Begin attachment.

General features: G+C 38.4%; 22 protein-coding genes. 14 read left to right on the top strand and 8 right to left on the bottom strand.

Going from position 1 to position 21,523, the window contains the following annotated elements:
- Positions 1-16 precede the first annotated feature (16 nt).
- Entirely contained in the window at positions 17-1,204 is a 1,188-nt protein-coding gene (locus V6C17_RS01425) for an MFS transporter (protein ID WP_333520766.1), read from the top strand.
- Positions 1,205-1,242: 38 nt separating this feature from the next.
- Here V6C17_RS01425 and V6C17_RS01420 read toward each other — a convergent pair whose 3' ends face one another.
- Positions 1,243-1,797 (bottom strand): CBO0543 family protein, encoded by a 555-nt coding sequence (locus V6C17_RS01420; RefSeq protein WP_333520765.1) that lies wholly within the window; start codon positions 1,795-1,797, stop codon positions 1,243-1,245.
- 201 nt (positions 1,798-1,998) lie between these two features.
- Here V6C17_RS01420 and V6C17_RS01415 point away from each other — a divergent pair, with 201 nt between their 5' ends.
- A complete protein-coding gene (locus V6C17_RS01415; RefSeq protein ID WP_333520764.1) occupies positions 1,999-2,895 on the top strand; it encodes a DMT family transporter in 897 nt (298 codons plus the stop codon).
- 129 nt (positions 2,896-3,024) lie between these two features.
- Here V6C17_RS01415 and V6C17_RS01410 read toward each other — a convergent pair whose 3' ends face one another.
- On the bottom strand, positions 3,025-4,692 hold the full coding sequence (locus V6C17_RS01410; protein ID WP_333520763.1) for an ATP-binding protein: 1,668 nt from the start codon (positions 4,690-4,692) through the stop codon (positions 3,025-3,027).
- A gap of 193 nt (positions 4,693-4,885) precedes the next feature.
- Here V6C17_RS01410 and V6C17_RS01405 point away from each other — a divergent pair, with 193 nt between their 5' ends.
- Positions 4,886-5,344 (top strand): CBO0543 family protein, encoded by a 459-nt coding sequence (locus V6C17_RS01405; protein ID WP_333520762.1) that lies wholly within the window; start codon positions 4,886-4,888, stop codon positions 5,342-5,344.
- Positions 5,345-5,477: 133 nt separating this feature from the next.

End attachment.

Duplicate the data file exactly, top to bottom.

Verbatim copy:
General features: G+C 38.4%; 22 protein-coding genes. 14 read left to right on the top strand and 8 right to left on the bottom strand.

Going from position 1 to position 21,523, the window contains the following annotated elements:
- Positions 1-16 precede the first annotated feature (16 nt).
- Entirely contained in the window at positions 17-1,204 is a 1,188-nt protein-coding gene (locus V6C17_RS01425) for an MFS transporter (protein ID WP_333520766.1), read from the top strand.
- Positions 1,205-1,242: 38 nt separating this feature from the next.
- Here V6C17_RS01425 and V6C17_RS01420 read toward each other — a convergent pair whose 3' ends face one another.
- Positions 1,243-1,797 (bottom strand): CBO0543 family protein, encoded by a 555-nt coding sequence (locus V6C17_RS01420; RefSeq protein WP_333520765.1) that lies wholly within the window; start codon positions 1,795-1,797, stop codon positions 1,243-1,245.
- 201 nt (positions 1,798-1,998) lie between these two features.
- Here V6C17_RS01420 and V6C17_RS01415 point away from each other — a divergent pair, with 201 nt between their 5' ends.
- A complete protein-coding gene (locus V6C17_RS01415; RefSeq protein ID WP_333520764.1) occupies positions 1,999-2,895 on the top strand; it encodes a DMT family transporter in 897 nt (298 codons plus the stop codon).
- 129 nt (positions 2,896-3,024) lie between these two features.
- Here V6C17_RS01415 and V6C17_RS01410 read toward each other — a convergent pair whose 3' ends face one another.
- On the bottom strand, positions 3,025-4,692 hold the full coding sequence (locus V6C17_RS01410; protein ID WP_333520763.1) for an ATP-binding protein: 1,668 nt from the start codon (positions 4,690-4,692) through the stop codon (positions 3,025-3,027).
- A gap of 193 nt (positions 4,693-4,885) precedes the next feature.
- Here V6C17_RS01410 and V6C17_RS01405 point away from each other — a divergent pair, with 193 nt between their 5' ends.
- Positions 4,886-5,344 (top strand): CBO0543 family protein, encoded by a 459-nt coding sequence (locus V6C17_RS01405; protein ID WP_333520762.1) that lies wholly within the window; start codon positions 4,886-4,888, stop codon positions 5,342-5,344.
- Positions 5,345-5,477: 133 nt separating this feature from the next.